Festina lente: make haste slowly. Will this principle set the tenor for the 21 May summit between US president Joe Biden and his South Korean counterpart Moon Jae-in? The meeting marks the first opportunity for the leaders to convene in person to coordinate on global, regional and Korean Peninsula challenges. As important, however, will be whether Biden and Moon take time to build rapport as heads of state. Mason Richey specially for the East Asia Forum.
There will be pressure to keep pleasantries short, as the agenda is full of tricky subjects important to the US–ROK alliance: North Korea, COVID-19 vaccines and relations with China. Yet curtailing the bonhomie would be a mistake. Particularly for Moon, pressing policy issues without first connecting with Biden on a personal level risks appearing alternately desperate and overbearing. Yet he will be tempted. Biden is newly inaugurated, while Moon is approaching lame-duck status and needs foreign policy wins to burnish his legacy and improve his party’s chances in South Korea’s presidential election next March.
Prospects are bleak for Moon to kickstart serious renewed Washington–Pyongyang engagement. The two leaders will surely discuss the Biden administration’s recently-completed North Korea policy review — which reiterates denuclearisation as top US priority and argues against the failed North Korea approaches of previous US administrations, yet offers vanishingly little to build a better strategy. Superficially, the review roll-out hints at items Moon favours: a ‘practical, calibrated, measured’ approach and Biden’s willingness to uphold the Singapore Statement. But under the surface, the United States is uninterested in moving quickly on the North Korea dossier. The Biden administration is prioritising domestic issues, and on the nuclear front Iran has taken precedence as a more tractable problem.
The North Korea policy review is a convenient tactic to appear engaged while placing the onus to respond back on Pyongyang. And Washington is aware that Kim Jong-un’s regime seems firmly turned inward due to the COVID-19 pandemic, and thus is also apparently uninterested in engagement. Putting the ball back in Pyongyang’s court draws out an issue with little upside. This risks turning into ‘strategic patience 2.0’. Indeed, currently the United States reportedly has no plans to even name a North Korea envoy.
Naturally, there are potential summit wild cards: a pre-summit North Korean provocation that moves the needle or revelations of meaningful US–North Korea discussions. But the best Moon can likely hope for is an opportunity to begin to shape the future contours of US strategy on North Korea. He may not be around to see this take form. That would be a bitter pill personally, but it is responsible leadership, and certainly better than pushing too hard and straining his relationship with Biden.
For the South Korean public, COVID-19 vaccines are a more important summit deliverable than a North Korea breakthrough. South Korea’s coronavirus mitigation has been excellent, but Moon administration hubris and myopia has led to late vaccine shipments. Now South Korea lags behind its peers in vaccination rates, and Moon is facing increasing criticism for this failure. Recent polls show — for the first time — a plurality of respondents rating Moon’s COVID-19 policies negatively.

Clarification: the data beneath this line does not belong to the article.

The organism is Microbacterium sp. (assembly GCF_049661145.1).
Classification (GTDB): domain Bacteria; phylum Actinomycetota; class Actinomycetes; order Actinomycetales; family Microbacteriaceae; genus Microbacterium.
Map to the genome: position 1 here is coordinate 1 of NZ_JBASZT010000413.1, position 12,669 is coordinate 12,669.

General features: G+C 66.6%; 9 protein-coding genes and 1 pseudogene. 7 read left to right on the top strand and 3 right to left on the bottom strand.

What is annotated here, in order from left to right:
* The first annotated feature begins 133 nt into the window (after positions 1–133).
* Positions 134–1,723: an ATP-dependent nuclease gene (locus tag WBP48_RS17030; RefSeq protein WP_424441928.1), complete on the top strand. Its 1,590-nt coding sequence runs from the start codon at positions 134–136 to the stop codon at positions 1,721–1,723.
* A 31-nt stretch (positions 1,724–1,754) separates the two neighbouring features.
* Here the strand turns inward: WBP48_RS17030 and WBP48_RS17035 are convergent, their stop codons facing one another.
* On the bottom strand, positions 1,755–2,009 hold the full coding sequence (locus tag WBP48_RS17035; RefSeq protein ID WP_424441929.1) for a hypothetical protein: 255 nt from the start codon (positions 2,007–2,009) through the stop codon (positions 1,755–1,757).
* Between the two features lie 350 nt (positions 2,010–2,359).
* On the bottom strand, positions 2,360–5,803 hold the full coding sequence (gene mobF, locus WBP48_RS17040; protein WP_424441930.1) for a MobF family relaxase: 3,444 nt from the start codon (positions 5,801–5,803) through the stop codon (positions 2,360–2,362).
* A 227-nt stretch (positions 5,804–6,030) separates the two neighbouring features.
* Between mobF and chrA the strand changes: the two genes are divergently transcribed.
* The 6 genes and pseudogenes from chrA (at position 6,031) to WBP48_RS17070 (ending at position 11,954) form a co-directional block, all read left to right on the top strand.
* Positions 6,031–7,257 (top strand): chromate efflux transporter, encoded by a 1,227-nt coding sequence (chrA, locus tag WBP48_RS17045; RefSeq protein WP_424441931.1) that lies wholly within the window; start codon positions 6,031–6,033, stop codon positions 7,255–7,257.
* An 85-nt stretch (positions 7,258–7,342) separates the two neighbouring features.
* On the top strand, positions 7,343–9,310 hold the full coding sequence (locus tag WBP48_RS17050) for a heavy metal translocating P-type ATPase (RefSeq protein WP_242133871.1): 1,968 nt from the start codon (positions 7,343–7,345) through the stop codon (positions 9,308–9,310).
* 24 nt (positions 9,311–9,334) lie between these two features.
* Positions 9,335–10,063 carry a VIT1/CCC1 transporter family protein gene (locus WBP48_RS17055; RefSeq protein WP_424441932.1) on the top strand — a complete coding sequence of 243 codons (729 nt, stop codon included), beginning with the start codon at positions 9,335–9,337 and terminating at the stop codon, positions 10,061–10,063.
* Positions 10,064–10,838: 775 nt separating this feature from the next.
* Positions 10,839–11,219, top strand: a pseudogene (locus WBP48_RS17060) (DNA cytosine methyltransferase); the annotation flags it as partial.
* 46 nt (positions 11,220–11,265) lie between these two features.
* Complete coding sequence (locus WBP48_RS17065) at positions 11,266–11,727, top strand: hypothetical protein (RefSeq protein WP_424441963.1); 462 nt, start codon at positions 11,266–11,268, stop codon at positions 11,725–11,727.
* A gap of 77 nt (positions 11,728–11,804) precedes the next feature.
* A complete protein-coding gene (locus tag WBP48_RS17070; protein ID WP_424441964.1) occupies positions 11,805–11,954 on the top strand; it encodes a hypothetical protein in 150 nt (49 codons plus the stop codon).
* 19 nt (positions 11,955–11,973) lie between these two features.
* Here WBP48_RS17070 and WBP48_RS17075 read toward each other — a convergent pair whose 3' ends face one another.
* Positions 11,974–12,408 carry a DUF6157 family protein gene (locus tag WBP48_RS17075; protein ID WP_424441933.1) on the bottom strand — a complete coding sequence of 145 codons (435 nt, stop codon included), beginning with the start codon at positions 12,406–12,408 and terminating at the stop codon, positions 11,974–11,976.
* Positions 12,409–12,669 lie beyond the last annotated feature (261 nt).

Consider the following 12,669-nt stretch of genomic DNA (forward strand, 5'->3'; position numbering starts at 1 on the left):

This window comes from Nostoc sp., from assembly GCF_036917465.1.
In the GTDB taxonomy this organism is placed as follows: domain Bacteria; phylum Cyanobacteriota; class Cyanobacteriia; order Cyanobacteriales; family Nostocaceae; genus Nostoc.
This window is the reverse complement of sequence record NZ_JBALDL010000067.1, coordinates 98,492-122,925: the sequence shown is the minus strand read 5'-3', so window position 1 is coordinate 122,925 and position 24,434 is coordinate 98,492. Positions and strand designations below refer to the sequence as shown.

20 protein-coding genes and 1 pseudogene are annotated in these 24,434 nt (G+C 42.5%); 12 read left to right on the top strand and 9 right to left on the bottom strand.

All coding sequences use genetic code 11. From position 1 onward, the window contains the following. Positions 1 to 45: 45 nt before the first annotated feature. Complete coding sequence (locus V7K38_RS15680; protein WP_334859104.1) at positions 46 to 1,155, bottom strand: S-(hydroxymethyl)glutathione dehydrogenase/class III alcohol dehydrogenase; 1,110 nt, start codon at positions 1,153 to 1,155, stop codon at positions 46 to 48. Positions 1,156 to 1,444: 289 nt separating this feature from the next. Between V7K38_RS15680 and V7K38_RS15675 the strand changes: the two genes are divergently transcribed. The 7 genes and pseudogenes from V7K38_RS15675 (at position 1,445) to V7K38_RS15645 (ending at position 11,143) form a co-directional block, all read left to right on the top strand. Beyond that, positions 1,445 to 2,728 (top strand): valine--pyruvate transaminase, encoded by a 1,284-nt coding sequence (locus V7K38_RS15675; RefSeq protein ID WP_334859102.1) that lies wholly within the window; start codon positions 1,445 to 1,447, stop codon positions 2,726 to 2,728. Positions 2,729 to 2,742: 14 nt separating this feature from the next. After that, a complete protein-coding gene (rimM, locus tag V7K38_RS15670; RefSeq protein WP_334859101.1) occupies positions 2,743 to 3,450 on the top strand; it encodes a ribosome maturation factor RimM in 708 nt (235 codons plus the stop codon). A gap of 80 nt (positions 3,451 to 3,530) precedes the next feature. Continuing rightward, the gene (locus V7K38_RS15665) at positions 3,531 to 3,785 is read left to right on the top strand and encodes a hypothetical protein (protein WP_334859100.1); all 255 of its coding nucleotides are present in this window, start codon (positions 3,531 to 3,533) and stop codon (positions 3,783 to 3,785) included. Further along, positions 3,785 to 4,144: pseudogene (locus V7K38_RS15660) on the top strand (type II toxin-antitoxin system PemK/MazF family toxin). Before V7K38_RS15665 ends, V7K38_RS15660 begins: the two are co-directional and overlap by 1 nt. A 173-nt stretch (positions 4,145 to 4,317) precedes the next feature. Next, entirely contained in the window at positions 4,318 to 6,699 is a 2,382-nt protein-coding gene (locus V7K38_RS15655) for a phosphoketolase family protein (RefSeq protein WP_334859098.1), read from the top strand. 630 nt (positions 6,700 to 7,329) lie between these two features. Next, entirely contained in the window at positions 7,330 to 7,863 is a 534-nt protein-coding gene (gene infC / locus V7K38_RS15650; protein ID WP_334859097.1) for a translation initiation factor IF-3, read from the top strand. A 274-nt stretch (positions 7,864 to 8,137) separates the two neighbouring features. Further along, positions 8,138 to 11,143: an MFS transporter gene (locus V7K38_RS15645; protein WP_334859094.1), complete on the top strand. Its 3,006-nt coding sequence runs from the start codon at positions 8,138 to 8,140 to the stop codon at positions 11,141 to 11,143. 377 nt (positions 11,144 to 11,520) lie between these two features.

Earlier talk of a US–South Korea vaccine swap never panned out, but Moon is expected to arrive in Washington with outlines for a new ‘vaccine partnership’ that combines South Korean production capacity with US technology and raw materials. Presumably this deal would include the United States expediting vaccine doses to South Korea in exchange for future deliveries in the other direction. The probability of such an arrangement is uncertain, as the United States has been cagey about vaccine globalism. Perhaps Moon will gently remind Biden how South Korea helped the United States with PPE donations during the early days of COVID-19.
The China dossier also contains items of interest for the Biden–Moon summit. The United States would like to see South Korea embrace Washington’s ‘clean network’ policies on Chinese 5G technology. Seoul is reluctant to commit to this both for commercial reasons and due to trade reliance on China. The same hedging logic is at play in the question of how South Korea might participate in initiatives of the Quad, which Beijing criticises as ‘anti-China’.
Supply chain diversification away from China — notably for semiconductors and other advanced technologies — is another US goal, and here again South Korea is in a quandary with respect to how to satisfy both its security and economic needs. Biden will be interested to know more about the geo-economic valence of South Korea’s US$450 billion plan to expand its semiconductor industry.
Other issues will arise at the summit, including climate change, US–ROK–Japan trilateral cooperation, transfer to South Korea of wartime operational control, and the upcoming G7 (South Korea is observer). Even if the Biden–Moon summit agenda is tough, the basis for progress is there. A lingering military burden-sharing agreement has been finally signed, and the 2+2 ministerial in April was productive.
The optics this week will be good and bromides about an ‘ironclad’, ‘linchpin’ alliance will be intoned. Business delegations will announce deals. But if Biden and Moon want to lay the groundwork for US–South Korea cooperation during the Biden presidency, they should be patient in their first summit. If you want to go fast, go alone; if you want to go far, go together.
Mason Richey is Associate Professor at the Graduate School of International and Area Studies, Hankuk University of Foreign Studies (HUFS), Seoul.